Rural hospitals get help with electronic records

One of the pressures on small rural hospital these days is the push to create electronic patient records.

It’s a pressure on the whole medical system but is especially hard and potentially costly for small hospitals. Driven partly by national health care reform laws, it has been a factor in sending some small-town hospitals into the arms of the large and growing regional health care systems like Mayo and Sanford and Essentia.

Now the federal government is putting $30 million into an effort help small rural hospitals, those known as critical access hospitals. The goal is for those small hospitals to “meaningfully use” electronic records by the end of 2014. To what end?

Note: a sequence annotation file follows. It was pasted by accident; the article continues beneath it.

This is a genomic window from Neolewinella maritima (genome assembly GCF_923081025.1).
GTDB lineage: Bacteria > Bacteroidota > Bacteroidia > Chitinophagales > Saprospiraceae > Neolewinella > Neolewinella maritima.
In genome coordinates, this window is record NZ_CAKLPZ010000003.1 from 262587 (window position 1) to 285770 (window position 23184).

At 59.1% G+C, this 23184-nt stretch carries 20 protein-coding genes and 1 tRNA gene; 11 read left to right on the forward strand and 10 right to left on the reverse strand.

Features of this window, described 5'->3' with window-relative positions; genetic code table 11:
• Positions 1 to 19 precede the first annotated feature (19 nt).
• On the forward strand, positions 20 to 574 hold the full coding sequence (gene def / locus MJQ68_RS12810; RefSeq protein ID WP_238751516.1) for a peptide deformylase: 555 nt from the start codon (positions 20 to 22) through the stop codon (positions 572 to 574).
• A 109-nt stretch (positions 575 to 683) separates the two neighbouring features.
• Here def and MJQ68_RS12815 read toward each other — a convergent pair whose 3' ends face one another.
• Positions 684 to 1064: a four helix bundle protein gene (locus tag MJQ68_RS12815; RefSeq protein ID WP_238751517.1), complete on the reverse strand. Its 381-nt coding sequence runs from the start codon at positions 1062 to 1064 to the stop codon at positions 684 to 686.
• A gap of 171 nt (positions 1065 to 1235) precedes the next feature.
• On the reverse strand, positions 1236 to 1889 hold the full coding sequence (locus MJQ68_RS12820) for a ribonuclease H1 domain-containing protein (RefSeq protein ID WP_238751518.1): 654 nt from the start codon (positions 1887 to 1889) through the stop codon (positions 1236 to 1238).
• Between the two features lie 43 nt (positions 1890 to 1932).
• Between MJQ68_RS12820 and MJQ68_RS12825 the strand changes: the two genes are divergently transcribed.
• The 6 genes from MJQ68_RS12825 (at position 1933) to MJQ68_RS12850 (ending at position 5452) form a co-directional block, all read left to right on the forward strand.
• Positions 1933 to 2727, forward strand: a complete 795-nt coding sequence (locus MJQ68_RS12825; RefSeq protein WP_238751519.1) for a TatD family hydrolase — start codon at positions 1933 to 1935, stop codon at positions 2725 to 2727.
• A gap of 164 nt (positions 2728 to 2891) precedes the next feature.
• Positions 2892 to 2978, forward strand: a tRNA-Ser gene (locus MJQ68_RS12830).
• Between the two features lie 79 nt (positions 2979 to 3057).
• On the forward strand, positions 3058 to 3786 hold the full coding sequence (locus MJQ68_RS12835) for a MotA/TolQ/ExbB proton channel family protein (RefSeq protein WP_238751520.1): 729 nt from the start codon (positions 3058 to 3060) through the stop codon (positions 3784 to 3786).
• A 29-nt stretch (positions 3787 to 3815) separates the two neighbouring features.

“If a patient has to be transferred to Minneapolis or St. Paul, that information can go with them. It’s easier to find out what tests have been done and what medications are being used,” said Peter Ashkenaz, spokesman at HealthIT in the Department of Health and Human Services.

It’s not clear how much of the money will come to Minnesota, but it’s distributed among the department’s regional extension centers, one of which covers Minnesota and North Dakota.

You can find more on the pressures on rural hospitals on our Ground Level rural health care page.

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